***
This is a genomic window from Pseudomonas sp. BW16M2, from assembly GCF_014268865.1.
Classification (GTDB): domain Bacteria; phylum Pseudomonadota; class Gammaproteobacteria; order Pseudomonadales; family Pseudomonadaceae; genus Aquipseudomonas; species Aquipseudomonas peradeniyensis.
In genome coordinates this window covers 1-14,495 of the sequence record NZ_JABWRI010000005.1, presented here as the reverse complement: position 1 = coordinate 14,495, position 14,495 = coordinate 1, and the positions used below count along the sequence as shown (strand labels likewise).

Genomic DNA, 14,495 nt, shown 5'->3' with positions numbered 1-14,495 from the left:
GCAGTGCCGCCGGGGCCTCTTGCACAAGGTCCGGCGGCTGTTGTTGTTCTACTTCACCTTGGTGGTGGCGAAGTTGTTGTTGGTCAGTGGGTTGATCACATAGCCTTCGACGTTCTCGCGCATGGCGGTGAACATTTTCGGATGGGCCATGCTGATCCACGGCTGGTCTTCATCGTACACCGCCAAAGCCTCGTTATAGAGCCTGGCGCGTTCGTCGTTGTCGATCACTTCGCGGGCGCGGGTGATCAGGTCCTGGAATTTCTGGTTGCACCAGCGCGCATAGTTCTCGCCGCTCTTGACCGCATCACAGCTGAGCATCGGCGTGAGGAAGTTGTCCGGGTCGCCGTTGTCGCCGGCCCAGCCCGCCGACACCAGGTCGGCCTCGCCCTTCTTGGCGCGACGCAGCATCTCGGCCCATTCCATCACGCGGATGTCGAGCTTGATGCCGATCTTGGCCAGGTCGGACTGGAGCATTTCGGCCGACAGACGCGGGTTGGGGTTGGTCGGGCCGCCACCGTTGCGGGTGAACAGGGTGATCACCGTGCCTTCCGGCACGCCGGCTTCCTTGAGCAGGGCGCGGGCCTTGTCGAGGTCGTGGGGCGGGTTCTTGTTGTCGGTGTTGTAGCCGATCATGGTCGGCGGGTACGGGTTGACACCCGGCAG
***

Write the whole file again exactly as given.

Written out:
This is a genomic window from Pseudomonas sp. BW16M2, from assembly GCF_014268865.1.
Classification (GTDB): domain Bacteria; phylum Pseudomonadota; class Gammaproteobacteria; order Pseudomonadales; family Pseudomonadaceae; genus Aquipseudomonas; species Aquipseudomonas peradeniyensis.
In genome coordinates this window covers 1-14,495 of the sequence record NZ_JABWRI010000005.1, presented here as the reverse complement: position 1 = coordinate 14,495, position 14,495 = coordinate 1, and the positions used below count along the sequence as shown (strand labels likewise).

Genomic DNA, 14,495 nt, shown 5'->3' with positions numbered 1-14,495 from the left:
GCAGTGCCGCCGGGGCCTCTTGCACAAGGTCCGGCGGCTGTTGTTGTTCTACTTCACCTTGGTGGTGGCGAAGTTGTTGTTGGTCAGTGGGTTGATCACATAGCCTTCGACGTTCTCGCGCATGGCGGTGAACATTTTCGGATGGGCCATGCTGATCCACGGCTGGTCTTCATCGTACACCGCCAAAGCCTCGTTATAGAGCCTGGCGCGTTCGTCGTTGTCGATCACTTCGCGGGCGCGGGTGATCAGGTCCTGGAATTTCTGGTTGCACCAGCGCGCATAGTTCTCGCCGCTCTTGACCGCATCACAGCTGAGCATCGGCGTGAGGAAGTTGTCCGGGTCGCCGTTGTCGCCGGCCCAGCCCGCCGACACCAGGTCGGCCTCGCCCTTCTTGGCGCGACGCAGCATCTCGGCCCATTCCATCACGCGGATGTCGAGCTTGATGCCGATCTTGGCCAGGTCGGACTGGAGCATTTCGGCCGACAGACGCGGGTTGGGGTTGGTCGGGCCGCCACCGTTGCGGGTGAACAGGGTGATCACCGTGCCTTCCGGCACGCCGGCTTCCTTGAGCAGGGCGCGGGCCTTGTCGAGGTCGTGGGGCGGGTTCTTGTTGTCGGTGTTGTAGCCGATCATGGTCGGCGGGTACGGGTTGACACCCGGCAG